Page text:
For most of us, getting behind the wheel is the riskiest thing we do all
day. As Missouri
personal injury lawyers, we know auto accidents are one of the leading causes of death
in the United States. However, the general public doesn't always recognize
how dangerous driving can be. Because crashes are scattered throughout
the country, many of us lose sight of how many accidents occur on a daily
basis: nationwide, an average of 18,000 car crashes happen throughout
the U.S. every single day.
If you've ever been involved in a serious accident, you know the experience
can be nightmarish. What's more, in addition to the physical consequences
that accompany car crash injuries,
research has shown that motorists may experience mental consequences as well. Traumatic accidents can cause symptoms of Post-Traumatic Stress
Disorder (PTSD). Although PTSD is most often associated with the horrors
of combat, millions of Americans suffer from this mental disease, which
can be brought on by a number of different causes: many Americans report
PTSD symptoms after living through auto accidents, house fires, and natural
Of course, it's natural to feel nervous, afraid and upset after an
accident. In fact, most people do. It's good to have a healthy fear
of the road, but too much fear can actually put a driver in danger. To
help overcome feelings of anxiety about driving, start slow. Start by
just sitting in the driver's seat and simply starting the engine.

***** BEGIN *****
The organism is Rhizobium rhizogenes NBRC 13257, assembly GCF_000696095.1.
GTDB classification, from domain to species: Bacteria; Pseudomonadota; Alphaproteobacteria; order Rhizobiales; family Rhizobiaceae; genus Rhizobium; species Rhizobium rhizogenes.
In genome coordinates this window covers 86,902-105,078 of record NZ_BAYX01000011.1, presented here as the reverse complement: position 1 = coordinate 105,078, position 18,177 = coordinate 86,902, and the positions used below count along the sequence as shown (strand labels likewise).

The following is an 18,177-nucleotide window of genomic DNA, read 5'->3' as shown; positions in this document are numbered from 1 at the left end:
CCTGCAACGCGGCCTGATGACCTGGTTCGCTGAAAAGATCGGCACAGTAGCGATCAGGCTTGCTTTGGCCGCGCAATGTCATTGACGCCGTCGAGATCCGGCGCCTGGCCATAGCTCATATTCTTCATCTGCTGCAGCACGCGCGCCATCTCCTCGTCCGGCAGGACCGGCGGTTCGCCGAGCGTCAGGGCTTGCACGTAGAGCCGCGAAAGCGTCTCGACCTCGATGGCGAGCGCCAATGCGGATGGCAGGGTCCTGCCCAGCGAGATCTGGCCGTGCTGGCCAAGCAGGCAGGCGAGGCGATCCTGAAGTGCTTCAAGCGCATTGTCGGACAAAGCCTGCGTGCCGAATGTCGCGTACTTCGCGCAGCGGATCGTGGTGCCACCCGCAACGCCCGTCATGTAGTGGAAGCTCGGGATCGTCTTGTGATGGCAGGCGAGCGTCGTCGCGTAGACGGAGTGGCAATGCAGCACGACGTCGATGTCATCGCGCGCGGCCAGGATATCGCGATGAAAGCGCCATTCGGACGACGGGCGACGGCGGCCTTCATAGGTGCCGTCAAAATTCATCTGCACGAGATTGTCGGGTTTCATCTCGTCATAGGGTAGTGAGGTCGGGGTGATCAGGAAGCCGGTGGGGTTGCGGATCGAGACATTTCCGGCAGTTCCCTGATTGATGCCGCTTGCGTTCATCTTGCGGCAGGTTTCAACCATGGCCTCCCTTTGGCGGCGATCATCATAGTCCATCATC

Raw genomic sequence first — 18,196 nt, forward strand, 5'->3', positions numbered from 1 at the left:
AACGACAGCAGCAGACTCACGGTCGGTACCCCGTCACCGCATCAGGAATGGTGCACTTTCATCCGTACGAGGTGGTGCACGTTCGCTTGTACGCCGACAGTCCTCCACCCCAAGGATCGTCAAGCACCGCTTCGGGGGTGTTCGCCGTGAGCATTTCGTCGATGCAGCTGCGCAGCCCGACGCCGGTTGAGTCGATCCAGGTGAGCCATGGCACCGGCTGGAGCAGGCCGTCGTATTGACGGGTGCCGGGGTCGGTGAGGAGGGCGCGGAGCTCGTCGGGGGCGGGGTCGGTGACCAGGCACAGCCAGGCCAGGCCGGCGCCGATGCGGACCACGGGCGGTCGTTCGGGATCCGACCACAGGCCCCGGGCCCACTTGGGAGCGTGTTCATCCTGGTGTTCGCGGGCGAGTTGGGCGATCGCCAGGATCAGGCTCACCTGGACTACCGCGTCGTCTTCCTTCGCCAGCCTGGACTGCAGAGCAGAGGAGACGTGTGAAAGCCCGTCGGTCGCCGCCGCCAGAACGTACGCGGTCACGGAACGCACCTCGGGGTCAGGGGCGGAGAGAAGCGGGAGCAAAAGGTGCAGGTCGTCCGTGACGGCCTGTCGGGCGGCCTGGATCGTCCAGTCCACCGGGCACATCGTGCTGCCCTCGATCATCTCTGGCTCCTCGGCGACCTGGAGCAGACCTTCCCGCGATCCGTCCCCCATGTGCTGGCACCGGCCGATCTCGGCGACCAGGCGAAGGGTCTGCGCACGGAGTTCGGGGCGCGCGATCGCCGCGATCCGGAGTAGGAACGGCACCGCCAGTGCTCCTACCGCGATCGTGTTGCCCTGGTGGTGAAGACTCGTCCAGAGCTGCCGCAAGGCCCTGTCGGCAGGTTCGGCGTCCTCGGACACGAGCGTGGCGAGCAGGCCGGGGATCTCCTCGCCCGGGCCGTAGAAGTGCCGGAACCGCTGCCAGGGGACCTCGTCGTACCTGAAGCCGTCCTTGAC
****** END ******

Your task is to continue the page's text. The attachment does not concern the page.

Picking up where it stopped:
Then, step by step, try to work your way up to taking a short drive. As
you become more comfortable behind the wheel, extend the length of your
driving time. Remember to push yourself, but not too far. Take small steps.
Over time, driving will become easier, and fear and panic will subside.
However, there's an important distinction between normal feelings of
uneasiness and fear and PTSD symptoms.
Familydoctor.org reports that "strong feelings that stay with a person for a long
time and start to get in the way of everyday life are signs of [PTSD]."
For most car accident victims, the symptoms subside as time passes, but
those afflicted with PTSD experience fear and panic that seems overwhelming
Here are some common indications of PTSD following an auto accident:
- An ongoing feeling of general uneasiness, especially when driving or riding
in a vehicle
- Irritability, excessive worry and/or anger
- Persistent nightmares or sleeping problems
- Persistent memories from the accident that you can't control
- Fainting, or feelings of dizziness and nausea
- Chest pains
- Excessive sweating
- Inability to breathe and/or the feeling of a dry, closed throat
- The lack of clear vision or hearing